Writing this week (Oct. 9, 2017) in the journal New Phytologist, University of Wisconsin–Madison Professor of Botany Hiroshi Maeda and his colleagues describe an ancient loosening up of a key biochemical pathway that set the stage for the ancestors of beets to develop their characteristic red pigment.
The U.S. Department of Energy has awarded $12.5 million to the University of Wisconsin–Madison to develop an integrated facility that will expand the frontier of astrophysical plasma research. Combining and extending two existing projects, the Big Red Plasma Ball and the Madison Symmetric Torus, the new Wisconsin Plasma Physics Laboratory, or WiPPL, will research fundamental properties of plasma in order to better understand our universe, where the hot gas is abundant.
Tuesday's announcement of the Nobel Prize in Physics, awarded to researchers Rainer Weiss of the Massachusetts Institute of Technology and Kip Thorne and Barry Barish of the California Institute of Technology, bears University of Wisconsin System connections.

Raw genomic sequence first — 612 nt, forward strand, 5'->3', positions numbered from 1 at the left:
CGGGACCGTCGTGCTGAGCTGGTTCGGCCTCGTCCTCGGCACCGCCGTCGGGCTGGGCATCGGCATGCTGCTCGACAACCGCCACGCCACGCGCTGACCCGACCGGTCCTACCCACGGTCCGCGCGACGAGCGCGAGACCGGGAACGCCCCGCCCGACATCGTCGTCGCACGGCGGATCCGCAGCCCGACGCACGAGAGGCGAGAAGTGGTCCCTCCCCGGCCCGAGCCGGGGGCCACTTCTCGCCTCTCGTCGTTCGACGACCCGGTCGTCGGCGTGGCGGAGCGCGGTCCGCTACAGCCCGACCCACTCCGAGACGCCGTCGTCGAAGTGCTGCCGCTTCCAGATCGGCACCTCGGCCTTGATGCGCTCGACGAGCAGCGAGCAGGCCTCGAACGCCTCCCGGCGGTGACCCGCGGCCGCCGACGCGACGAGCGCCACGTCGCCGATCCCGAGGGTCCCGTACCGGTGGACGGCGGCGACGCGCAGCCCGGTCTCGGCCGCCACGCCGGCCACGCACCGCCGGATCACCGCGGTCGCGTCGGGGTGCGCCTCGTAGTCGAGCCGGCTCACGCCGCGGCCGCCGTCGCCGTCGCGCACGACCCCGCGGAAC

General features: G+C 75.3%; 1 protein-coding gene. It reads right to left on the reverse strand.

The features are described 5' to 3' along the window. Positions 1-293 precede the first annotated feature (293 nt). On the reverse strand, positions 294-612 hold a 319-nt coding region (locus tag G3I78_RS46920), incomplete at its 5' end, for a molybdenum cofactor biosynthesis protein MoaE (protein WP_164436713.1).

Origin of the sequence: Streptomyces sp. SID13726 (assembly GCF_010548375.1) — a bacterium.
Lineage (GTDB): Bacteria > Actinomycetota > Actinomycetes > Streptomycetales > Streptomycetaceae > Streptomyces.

The effort combined chemical analysis of nitrate film, review of historical literature on it, and information from professionals who have handled, stored and shipped it.
Monica Turner in the New York Times: Fire on the Mountain: 2 Forests Offer Clues to Yellowstone’s Fate in a Warming World
Yellowstone’s recent fires offer a rare natural experiment to see how forests regenerate after burning and reburning at short intervals.
Astronomers have measured magnetic fields in a galaxy 4.6 billion light-years away — a big clue to understanding how magnetic fields formed and evolved over cosmic time.
New research from Pupa Gilbert provides evidence that at least one species of coral, Stylophora pistillata, and possibly others, build their hard, calcium carbonate skeletons faster, and in bigger pieces, than previously thought.